Representative Greg Vitali, working with a coalition of environmentally-minded House representatives, has sponsored a bill calling for a moratorium on the leasing of more state land for drilling.
Despite what he says was a deal made between House "green dog" Democrats, who opposed such leasing, House leadership, and Governor Ed Rendell, the governor came out in favor of leasing additional land for this year's budget.
But, according to the Times-Tribune, he was singing a different tune yesterday:
Mr. Rendell expressed optimism Monday the state can meet next year's revenue target without leasing additional acreage of state forest land. He said more details will be forthcoming. Mr. Rendell also said for the first time he supports a moratorium bill.
If this is true, it's big news. Maybe Rendell has decided he doesn't want his legacy to have been pillaging the state forest to plug budget holes, after all.
This is the one of the most fun-sounding protests we've heard of in a while:
Join Riders Against Gender Exclusion (RAGE) for a drag show style action. This public performance will show SEPTA that its transgender/genderqueer riders demand respect and attention, we will not... stay quiet while SEPTA ignores its promises for a safer transit system.
SEPTA continues to insist on the use of M/F gender stickers on its fare cards, subjecting transgender, genderqueer and other gender non-conforming riders to questioning and harassment when their sticker doesnt match their perceived gender.
SEPTA says that they dont want their riders experiencing unnecessary discrimination due to their gender. In October, SEPTA committed to taking steps to set up a way for riders to report incidents resulting from the gender sticker policy, promising that they would address these complaints to ensure more safety and respect for transgender riders. Its been five months and SEPTA has not taken a single step to follow through on what they promised.
It's also for a good cause: SEPTA's insistence on not getting rid of its M/F gender stickers seemingly to discourage people from using their opposite-sex friends' and family members' fare cards as their own, as if that's really a disincentive is insensitive and pointless.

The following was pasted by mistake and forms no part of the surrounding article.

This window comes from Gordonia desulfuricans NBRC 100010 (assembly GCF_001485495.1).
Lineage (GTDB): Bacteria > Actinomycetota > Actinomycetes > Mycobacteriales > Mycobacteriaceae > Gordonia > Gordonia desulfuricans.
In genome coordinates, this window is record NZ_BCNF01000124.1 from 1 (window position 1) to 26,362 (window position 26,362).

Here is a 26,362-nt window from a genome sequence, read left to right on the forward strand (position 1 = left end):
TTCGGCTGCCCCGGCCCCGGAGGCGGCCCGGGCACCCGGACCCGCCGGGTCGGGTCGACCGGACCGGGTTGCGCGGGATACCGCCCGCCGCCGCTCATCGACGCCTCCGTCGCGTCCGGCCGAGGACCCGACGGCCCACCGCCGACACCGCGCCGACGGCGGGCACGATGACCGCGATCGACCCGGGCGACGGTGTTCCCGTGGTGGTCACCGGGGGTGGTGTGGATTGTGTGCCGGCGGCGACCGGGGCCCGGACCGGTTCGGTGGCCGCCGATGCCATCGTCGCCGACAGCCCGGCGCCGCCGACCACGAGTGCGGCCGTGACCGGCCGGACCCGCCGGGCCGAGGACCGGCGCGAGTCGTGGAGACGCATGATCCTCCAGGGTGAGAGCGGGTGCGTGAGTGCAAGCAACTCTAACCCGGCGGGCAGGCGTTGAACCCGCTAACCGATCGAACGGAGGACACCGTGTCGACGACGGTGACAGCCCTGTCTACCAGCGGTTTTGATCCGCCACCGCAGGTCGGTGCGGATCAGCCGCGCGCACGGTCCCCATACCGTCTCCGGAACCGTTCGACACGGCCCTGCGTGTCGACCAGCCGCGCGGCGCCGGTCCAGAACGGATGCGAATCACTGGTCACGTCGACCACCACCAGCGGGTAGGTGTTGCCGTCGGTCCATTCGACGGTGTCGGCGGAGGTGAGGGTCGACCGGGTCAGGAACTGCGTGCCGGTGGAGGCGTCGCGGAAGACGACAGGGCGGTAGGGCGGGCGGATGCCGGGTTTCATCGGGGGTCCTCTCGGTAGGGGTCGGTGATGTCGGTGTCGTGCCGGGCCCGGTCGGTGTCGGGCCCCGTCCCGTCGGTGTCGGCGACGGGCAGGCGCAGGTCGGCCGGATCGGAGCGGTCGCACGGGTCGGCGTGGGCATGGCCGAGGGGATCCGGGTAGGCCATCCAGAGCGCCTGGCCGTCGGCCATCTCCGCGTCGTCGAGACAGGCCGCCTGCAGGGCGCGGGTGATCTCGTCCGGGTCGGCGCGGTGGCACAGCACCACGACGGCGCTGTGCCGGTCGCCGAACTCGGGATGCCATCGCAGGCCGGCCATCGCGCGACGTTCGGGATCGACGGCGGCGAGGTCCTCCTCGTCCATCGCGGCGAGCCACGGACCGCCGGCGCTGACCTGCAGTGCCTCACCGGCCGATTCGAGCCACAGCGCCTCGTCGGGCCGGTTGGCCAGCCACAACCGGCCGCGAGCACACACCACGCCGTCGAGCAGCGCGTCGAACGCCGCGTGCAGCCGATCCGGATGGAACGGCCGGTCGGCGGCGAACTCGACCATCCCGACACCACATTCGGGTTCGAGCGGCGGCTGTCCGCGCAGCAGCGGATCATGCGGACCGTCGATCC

The protest will go from 4:45 to 5:45 p.m., at the plaza across from City Hall.
Lara Coleman here with your morning afternoon fix:
On Friday, Facebook proposed a new feature called "place," which allows users add their locations to their Facebook page. Creepy.
President Obama returns this morning from a "surprise visit" to Afghanistan to meet with President Karzai to discuss the Afghan government, as well as to greet and praise American troops.
More than 35 people are dead in Russia after two unknown female suicide bombers set off explosions during Monday's morning rush hour at two subway stations in central Moscow.
As technology threatens their livelihoods, 18,000 rickshaw drivers in India remain loyal to their jobs despite urges from police and action groups to end this mode of transportation.
Philadelphia explores the idea of implementing modular, or factory-built, houses in order to cut the high costs of housing and also to keep up with the growing demand for homes.
Put down the SunnyD. Dr. JoAnn Manson at Brigham and Women's Hospital believe that studies linking Vitamin D to good health may be incorrect, or at least very exaggerated.
The NCAA Final Four are in: Michigan State, West Virginia, Butler and Duke. Go team.
The cafeteria of West Philly's Harambee Charter School on North 66th Street doubles as a nightclub on Saturday nights. Officials are discussing the issue today.
We need jobs, dammit.
Jobs, I say, not . . . those creamers that don't require refrigeration but taste kind of funny. Jobs not . . . public radio fundraisers! Jobs, not . . . slightly more expensive pickled green tomatoes at the Reading Terminal Market! Jobs, not another season of The Office!
Jobs, not . . . hmm . . . oh! Jobs, not the soda tax!
There. Having vaguely equated things I don't like with massive job losses, I will now go ahead and join "Save Philly Jobs. Not Taxes," the recently-formed coalition that's been a vocal opponent of the mayor's proposed sugary beverage tax.